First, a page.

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AT least tvice in his book, Professor Brown expresses the hope that the
material with which he deals will become progressively less important. It is
true that the subject of the federal loyalty-security programs, and their many
diverse local and national kin, has fallen off in importance as a matter of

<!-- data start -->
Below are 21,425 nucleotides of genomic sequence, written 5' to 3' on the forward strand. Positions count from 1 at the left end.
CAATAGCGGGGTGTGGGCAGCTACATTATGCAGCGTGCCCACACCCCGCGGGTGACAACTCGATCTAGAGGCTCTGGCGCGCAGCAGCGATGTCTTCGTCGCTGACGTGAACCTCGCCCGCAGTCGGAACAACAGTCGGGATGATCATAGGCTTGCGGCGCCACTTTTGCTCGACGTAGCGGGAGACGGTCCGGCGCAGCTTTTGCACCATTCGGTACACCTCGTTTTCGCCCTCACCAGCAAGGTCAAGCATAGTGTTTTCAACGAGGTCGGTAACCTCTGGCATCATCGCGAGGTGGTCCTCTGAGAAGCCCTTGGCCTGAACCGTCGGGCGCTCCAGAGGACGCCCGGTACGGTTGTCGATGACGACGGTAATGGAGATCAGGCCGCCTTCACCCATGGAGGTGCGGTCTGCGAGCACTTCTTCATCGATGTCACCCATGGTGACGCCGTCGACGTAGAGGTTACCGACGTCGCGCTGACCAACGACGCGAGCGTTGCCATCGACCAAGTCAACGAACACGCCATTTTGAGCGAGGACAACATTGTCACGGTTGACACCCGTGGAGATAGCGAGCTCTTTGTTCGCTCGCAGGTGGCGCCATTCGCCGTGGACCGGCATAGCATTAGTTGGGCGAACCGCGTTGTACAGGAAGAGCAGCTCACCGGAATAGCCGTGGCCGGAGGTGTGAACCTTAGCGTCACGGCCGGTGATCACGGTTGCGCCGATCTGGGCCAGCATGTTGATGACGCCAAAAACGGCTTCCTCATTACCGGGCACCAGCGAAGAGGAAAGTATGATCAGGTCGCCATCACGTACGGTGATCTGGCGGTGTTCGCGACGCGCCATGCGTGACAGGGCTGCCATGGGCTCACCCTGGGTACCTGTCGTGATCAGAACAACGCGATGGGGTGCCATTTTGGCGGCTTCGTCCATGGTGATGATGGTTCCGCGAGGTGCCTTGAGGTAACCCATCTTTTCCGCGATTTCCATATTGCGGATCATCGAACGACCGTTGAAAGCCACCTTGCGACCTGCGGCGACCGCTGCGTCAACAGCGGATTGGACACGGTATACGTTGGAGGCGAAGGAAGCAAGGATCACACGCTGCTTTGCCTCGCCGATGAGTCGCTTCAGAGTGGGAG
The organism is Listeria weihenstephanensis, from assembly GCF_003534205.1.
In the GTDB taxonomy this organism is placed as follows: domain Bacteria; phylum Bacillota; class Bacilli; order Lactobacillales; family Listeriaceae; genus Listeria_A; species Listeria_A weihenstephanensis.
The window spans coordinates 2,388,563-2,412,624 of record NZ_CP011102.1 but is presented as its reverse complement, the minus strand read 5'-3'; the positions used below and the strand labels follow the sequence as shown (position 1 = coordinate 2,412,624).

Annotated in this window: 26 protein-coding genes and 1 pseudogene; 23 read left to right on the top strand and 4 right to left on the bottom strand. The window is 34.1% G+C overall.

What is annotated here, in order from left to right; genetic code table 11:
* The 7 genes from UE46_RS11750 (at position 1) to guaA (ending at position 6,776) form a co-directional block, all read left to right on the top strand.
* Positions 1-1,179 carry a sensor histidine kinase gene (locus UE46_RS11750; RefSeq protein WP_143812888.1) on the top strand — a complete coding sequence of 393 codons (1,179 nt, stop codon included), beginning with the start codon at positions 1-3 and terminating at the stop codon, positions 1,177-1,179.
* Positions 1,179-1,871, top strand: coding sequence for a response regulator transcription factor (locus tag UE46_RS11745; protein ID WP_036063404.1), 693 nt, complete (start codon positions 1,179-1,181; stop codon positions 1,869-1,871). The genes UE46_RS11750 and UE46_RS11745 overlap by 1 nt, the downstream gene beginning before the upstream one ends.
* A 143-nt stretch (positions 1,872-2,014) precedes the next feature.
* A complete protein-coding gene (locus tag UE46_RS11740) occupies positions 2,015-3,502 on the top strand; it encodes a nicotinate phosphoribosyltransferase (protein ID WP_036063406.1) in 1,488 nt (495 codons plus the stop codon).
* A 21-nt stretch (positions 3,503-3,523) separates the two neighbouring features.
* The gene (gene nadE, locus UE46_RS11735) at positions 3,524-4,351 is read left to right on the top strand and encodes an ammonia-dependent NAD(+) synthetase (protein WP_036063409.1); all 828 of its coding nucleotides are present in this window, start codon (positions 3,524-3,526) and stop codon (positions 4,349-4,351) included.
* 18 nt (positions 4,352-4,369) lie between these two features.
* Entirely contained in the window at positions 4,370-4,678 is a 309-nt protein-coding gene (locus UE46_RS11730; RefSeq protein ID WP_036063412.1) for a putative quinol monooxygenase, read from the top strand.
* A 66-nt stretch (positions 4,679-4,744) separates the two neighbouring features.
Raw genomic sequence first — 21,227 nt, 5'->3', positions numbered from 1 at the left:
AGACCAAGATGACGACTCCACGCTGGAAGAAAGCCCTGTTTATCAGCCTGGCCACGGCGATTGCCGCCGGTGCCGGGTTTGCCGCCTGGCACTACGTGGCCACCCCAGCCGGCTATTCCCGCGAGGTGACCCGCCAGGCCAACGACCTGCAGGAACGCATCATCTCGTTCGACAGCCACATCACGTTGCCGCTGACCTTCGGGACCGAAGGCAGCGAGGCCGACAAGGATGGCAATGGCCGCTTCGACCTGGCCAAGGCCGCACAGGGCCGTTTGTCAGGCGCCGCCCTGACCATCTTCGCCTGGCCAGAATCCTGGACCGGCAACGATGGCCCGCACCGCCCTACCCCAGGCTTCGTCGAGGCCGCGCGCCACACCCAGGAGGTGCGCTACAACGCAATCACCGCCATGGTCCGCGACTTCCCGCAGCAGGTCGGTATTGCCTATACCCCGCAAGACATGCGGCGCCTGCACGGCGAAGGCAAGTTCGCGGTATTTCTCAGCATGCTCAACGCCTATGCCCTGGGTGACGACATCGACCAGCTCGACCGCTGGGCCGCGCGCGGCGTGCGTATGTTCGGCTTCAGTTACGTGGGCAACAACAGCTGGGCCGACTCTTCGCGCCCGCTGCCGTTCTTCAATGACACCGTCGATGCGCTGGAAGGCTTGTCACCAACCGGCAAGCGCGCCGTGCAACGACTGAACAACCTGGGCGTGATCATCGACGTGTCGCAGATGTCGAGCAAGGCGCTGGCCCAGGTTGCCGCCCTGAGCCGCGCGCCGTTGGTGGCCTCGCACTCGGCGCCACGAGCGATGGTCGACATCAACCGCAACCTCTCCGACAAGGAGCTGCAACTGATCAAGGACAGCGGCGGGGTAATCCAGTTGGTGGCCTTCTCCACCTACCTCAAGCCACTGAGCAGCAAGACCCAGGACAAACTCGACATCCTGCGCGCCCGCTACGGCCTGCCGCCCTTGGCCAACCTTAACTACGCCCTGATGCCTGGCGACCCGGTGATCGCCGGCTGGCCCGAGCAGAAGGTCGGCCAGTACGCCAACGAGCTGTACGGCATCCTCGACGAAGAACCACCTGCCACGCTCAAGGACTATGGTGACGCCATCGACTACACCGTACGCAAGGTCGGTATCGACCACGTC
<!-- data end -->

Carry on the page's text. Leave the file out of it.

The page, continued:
public interest since the abandonment of the practice of making political capital out of the number of federal employees with derogatory data in their files. But this relaxation in current political interest to my mind is simply a mark of the unhappy fact that the programs' existence has been swallowed by the people and the Government and they are now an institutionalized part of our lives. I do not think that Mr. Brown,'s hope will come true. This fact obviously increases the value of the book as a treatise for use by lawyers with a security case practice. More importantly, however, Loyalty and Sccurity deals in a thorough and perceptive manner with the entire problem of loyalty and security in the cold war context. It is a major contribution to the current legal history of the impact of the cold war on traditional individual freedoms.
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